As a Mom of a four yr old boy with autism, I say 'bravo' for what you are taking on. Autistics are challenging, but the rewards humble you. What mainstream children and the parents of mainstream children take for granted is what we parents of autistic children would throw a victory party for. i.e., potty training, saying whole sentences, or even speaking! My son is on the higher end of the spectrum. He is not quite aspergers, but close, I'd say. I would say that repeating motions, structure, etc are essential. I cannot speak for all autistics, but with my son, approach with a slow but direct walk. The moment you reach him, get down to his level. Talk gently, slowly, and clearly to him. Smile all the time, and be ready to clap and say 'YAYYYYY' (I say 'VERY Good!' when he accomplishes a task.)
There are several good links on AOL for parents, loved ones and caretakers of autistics. Please E-mail me at KLS8800 at (use the symbol) AOL dot com. No spaces. Put autism in the subject line so I do not delete unknown addys and I'll be glad to send you the links.
My son has Aspergers. The best advice I can give you is that you have to explain everything, tell the child why you are doing what you are doing. They desire reasons. They work best with a rewards system. ABA is a great way to do this. (Applied Behavior analysis ) Heres a great link to explain this.
Social skills are a serious problem and so are Hygiene issues. Pottytrianing could take several attemps before you see results.
You will have much joy working with this child, you are very fortunate. Autistic children are so brite and so truthful. They make you laugh and cry all at the same time. You will see the world in a much different light. Good luck.
All good ideas I've seen posted- and I'd like to add- don't forget the teacher! She may have some experience for you to draw on. Also, some school districts have specialists who have ideas etc. I have worked with autistic children in a school setting for 8 years- and as one lady said When you've met one autistic child, you've met one autistic child!" Take time to get to know the child, find out his likes and dislikes, use rewards, be calm (even when you aren't) and talk to anyone who already knows the child. Good luck- I start again on Tuesday with 2 autistic 11 year old boys. And I can't wait!
I recommend the book, "Elijah's Cup," by Valerie Paradiz. I found it at the library in the biography section. It reads like a novel and tells one child's story starting from age two when he was diagnosed with autism, as well as some history of the disorder. Good luck!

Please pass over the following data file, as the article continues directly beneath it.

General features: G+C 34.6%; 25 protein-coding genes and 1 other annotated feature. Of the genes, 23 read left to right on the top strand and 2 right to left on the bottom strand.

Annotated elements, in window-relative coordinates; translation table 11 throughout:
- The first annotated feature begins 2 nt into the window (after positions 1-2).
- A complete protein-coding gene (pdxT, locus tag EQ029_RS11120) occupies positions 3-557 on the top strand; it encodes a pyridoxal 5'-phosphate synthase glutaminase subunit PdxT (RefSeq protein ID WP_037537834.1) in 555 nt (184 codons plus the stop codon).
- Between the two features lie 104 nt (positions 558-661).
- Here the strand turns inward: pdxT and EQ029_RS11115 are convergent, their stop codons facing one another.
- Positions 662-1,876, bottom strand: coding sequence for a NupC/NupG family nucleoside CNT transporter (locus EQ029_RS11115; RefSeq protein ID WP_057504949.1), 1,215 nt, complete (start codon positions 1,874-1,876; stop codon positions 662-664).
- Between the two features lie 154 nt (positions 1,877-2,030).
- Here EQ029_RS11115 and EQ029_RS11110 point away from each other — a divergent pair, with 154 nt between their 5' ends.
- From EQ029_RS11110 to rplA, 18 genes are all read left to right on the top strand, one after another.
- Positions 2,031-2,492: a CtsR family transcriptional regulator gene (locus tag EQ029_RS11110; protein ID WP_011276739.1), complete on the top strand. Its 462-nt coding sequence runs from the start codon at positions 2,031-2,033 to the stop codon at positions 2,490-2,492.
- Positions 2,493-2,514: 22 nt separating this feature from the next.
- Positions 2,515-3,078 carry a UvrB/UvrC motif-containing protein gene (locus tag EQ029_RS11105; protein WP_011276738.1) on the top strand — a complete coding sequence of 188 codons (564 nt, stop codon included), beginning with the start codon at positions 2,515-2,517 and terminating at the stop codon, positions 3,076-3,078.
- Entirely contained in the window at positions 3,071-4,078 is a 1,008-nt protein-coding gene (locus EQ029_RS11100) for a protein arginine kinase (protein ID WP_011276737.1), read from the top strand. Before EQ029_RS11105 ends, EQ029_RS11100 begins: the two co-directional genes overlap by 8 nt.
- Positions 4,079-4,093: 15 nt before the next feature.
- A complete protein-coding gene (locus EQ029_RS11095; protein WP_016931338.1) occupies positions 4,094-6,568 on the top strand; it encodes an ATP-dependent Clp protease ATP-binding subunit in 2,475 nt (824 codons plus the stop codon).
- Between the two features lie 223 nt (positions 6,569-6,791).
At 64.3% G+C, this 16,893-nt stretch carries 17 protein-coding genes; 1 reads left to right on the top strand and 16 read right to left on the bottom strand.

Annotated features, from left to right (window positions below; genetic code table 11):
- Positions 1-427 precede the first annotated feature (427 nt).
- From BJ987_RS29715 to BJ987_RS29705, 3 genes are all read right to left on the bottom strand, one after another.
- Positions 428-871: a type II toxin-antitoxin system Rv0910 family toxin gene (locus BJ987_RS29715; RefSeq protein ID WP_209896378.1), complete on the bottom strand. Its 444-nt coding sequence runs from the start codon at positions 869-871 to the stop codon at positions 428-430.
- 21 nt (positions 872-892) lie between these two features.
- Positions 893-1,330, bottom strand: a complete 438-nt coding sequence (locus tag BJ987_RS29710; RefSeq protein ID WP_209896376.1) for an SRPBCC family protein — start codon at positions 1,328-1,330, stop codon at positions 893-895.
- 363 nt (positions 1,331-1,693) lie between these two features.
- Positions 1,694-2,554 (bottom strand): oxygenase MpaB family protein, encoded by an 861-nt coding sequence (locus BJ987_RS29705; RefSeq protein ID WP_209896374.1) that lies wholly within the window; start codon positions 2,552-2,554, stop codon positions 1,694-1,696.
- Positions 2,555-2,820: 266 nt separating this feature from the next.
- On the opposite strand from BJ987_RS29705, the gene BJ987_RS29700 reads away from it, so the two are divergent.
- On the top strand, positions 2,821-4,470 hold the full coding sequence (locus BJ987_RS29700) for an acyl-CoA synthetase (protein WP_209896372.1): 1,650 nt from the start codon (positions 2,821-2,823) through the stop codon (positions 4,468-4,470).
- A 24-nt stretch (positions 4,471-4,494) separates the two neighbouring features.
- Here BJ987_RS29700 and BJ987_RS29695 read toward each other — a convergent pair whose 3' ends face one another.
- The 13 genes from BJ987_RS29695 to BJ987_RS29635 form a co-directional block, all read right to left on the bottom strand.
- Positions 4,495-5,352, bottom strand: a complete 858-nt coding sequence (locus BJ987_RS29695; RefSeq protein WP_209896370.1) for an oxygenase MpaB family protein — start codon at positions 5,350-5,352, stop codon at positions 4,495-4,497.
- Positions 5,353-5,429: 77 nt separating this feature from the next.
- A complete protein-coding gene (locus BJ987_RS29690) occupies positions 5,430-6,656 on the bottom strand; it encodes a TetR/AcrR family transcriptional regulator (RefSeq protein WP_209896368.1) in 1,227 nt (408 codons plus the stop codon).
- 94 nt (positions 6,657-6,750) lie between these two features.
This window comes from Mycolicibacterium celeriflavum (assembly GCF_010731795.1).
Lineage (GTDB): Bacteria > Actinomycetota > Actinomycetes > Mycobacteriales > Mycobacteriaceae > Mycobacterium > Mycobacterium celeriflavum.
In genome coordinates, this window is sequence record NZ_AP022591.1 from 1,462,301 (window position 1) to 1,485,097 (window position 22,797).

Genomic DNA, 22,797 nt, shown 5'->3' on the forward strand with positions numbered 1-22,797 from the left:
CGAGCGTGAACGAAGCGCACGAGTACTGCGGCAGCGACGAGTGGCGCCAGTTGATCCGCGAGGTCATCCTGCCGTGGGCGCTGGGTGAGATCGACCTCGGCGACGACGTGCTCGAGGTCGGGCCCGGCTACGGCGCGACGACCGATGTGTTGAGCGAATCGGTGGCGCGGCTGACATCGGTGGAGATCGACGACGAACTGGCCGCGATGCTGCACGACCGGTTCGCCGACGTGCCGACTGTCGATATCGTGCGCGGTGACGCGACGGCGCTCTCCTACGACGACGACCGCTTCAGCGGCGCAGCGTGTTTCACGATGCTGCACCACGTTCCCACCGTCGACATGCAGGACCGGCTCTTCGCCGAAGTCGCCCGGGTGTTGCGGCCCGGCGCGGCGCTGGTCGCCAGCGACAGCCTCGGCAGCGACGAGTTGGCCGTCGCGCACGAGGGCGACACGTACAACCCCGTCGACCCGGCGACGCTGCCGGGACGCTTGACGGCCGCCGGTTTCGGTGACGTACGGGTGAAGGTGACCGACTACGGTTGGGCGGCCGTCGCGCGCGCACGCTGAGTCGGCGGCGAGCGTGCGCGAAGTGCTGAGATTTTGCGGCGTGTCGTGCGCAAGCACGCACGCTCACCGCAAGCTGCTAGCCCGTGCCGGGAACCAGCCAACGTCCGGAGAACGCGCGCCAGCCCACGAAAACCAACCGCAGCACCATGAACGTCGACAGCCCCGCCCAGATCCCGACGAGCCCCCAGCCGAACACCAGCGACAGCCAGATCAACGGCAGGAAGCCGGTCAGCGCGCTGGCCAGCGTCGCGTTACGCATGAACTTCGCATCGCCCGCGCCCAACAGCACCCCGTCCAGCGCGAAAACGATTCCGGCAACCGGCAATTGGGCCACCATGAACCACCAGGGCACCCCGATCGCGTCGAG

As the mother of a three year old son with autism, my best advice is to read as much as you can ( and there is tons of information out there!). There is such a spectrum of characteristics, abilities and weaknesses that, as they say, if you have met one autistic child, you have met one autistic child. Our children are delightful people to get to know, and you must celebrate each step and milestone. They do offer challanges, but with education, patience and perseverence you can direct them to more appropriate behaviors. Enjoy this child and rest up before you start! Consistancy and calm atmospheres are pretty important to these kiddos. Good Luck!! And thank you for taking on this challenging but important job.
Many people with autism need structure. It would be good to set up a schedule to go by when you are working with him. Many people with autism are very visual, so it is best to use picture that show the activity you will be doing, i.e.- a picture of some one eating when it is time to eat.
I have used the computer program "Boardmaker" which has pictures of many things, these pictures are called PECS. I worked in a school that used a stip of tag board and with velcro on it then on the back of the pictures we put the other side of the velco and used this as a schedule.
Often verbal communication can be hard to process, so it is good to point at what you are talking about. You could also work with simple signs. Find out if his parents are trying to impliment any of these things and try and be consistent with that, if not maybe you can be the one to bring the structure into the family.
Some of my favorite people in the world have autism, be open and find their talents, and have fun!
Try to maintain a consistent routine. Offer choices, not demands, e.g. Do you want to sit in this chair or this chair? Also, give lots of opportunities for motor activity to counteract stress, e.g., swinging, rocking, etc. Picture cues are excellent for giving anticipation of the next activity, also for communication. Remember, when you ask him to make a choice by pointing to pictures, use the pictures yourself as you communicate. Picture communication is a language in itself, and if we expect a child to use it to communicate, we must demonstrate and use it ourself when communicating with them (Also pair it with the verbal lable.) Bless you for doing this! Consider each challenge an opportunity to learn and make a difference, not a problem!!!!
And "Never Assume (he) can't!!!!"
Get some books from the library about autism. There are lots. They explain some of the needs, perceptions, behaviors and strategies that are used working with individuals with autism. Each person is different, you will need to flexible and creative!
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